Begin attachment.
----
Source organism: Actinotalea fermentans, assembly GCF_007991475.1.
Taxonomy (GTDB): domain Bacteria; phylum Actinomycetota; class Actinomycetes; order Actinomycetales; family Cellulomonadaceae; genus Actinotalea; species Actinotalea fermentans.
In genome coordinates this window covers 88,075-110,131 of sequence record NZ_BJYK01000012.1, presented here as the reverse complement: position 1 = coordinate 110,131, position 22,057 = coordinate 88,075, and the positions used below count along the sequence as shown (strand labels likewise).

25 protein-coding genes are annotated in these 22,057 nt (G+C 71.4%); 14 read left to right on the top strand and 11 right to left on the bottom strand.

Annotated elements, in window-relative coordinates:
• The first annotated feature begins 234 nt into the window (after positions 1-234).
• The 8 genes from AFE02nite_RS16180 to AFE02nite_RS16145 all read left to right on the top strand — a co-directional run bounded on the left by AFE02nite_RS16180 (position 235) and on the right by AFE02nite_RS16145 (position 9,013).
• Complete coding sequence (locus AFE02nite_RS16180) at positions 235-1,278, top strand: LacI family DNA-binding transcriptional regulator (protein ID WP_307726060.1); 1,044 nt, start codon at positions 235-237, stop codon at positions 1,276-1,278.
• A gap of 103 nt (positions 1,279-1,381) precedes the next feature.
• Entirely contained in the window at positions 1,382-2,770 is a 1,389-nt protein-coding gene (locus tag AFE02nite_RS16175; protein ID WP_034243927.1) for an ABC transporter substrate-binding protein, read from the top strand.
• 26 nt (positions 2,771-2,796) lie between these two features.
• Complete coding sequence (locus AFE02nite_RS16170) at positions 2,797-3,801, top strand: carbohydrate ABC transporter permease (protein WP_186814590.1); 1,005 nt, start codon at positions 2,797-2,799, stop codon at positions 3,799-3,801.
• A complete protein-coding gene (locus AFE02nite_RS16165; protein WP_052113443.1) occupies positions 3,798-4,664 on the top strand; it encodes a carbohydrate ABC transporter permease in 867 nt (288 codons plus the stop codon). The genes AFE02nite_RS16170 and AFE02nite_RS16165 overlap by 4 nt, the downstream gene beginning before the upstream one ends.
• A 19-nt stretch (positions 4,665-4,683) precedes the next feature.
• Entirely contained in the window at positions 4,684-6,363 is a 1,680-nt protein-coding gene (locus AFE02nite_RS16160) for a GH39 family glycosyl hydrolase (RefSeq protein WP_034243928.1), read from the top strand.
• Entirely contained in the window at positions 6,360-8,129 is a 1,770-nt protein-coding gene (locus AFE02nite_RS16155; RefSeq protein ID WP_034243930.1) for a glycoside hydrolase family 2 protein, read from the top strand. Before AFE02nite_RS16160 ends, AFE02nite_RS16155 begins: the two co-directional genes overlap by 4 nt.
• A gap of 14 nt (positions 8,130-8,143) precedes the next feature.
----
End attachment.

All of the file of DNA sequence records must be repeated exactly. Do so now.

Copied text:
Source organism: Actinotalea fermentans, assembly GCF_007991475.1.
Taxonomy (GTDB): domain Bacteria; phylum Actinomycetota; class Actinomycetes; order Actinomycetales; family Cellulomonadaceae; genus Actinotalea; species Actinotalea fermentans.
In genome coordinates this window covers 88,075-110,131 of sequence record NZ_BJYK01000012.1, presented here as the reverse complement: position 1 = coordinate 110,131, position 22,057 = coordinate 88,075, and the positions used below count along the sequence as shown (strand labels likewise).

25 protein-coding genes are annotated in these 22,057 nt (G+C 71.4%); 14 read left to right on the top strand and 11 right to left on the bottom strand.

Annotated elements, in window-relative coordinates:
• The first annotated feature begins 234 nt into the window (after positions 1-234).
• The 8 genes from AFE02nite_RS16180 to AFE02nite_RS16145 all read left to right on the top strand — a co-directional run bounded on the left by AFE02nite_RS16180 (position 235) and on the right by AFE02nite_RS16145 (position 9,013).
• Complete coding sequence (locus AFE02nite_RS16180) at positions 235-1,278, top strand: LacI family DNA-binding transcriptional regulator (protein ID WP_307726060.1); 1,044 nt, start codon at positions 235-237, stop codon at positions 1,276-1,278.
• A gap of 103 nt (positions 1,279-1,381) precedes the next feature.
• Entirely contained in the window at positions 1,382-2,770 is a 1,389-nt protein-coding gene (locus tag AFE02nite_RS16175; protein ID WP_034243927.1) for an ABC transporter substrate-binding protein, read from the top strand.
• 26 nt (positions 2,771-2,796) lie between these two features.
• Complete coding sequence (locus AFE02nite_RS16170) at positions 2,797-3,801, top strand: carbohydrate ABC transporter permease (protein WP_186814590.1); 1,005 nt, start codon at positions 2,797-2,799, stop codon at positions 3,799-3,801.
• A complete protein-coding gene (locus AFE02nite_RS16165; protein WP_052113443.1) occupies positions 3,798-4,664 on the top strand; it encodes a carbohydrate ABC transporter permease in 867 nt (288 codons plus the stop codon). The genes AFE02nite_RS16170 and AFE02nite_RS16165 overlap by 4 nt, the downstream gene beginning before the upstream one ends.
• A 19-nt stretch (positions 4,665-4,683) precedes the next feature.
• Entirely contained in the window at positions 4,684-6,363 is a 1,680-nt protein-coding gene (locus AFE02nite_RS16160) for a GH39 family glycosyl hydrolase (RefSeq protein WP_034243928.1), read from the top strand.
• Entirely contained in the window at positions 6,360-8,129 is a 1,770-nt protein-coding gene (locus AFE02nite_RS16155; RefSeq protein ID WP_034243930.1) for a glycoside hydrolase family 2 protein, read from the top strand. Before AFE02nite_RS16160 ends, AFE02nite_RS16155 begins: the two co-directional genes overlap by 4 nt.
• A gap of 14 nt (positions 8,130-8,143) precedes the next feature.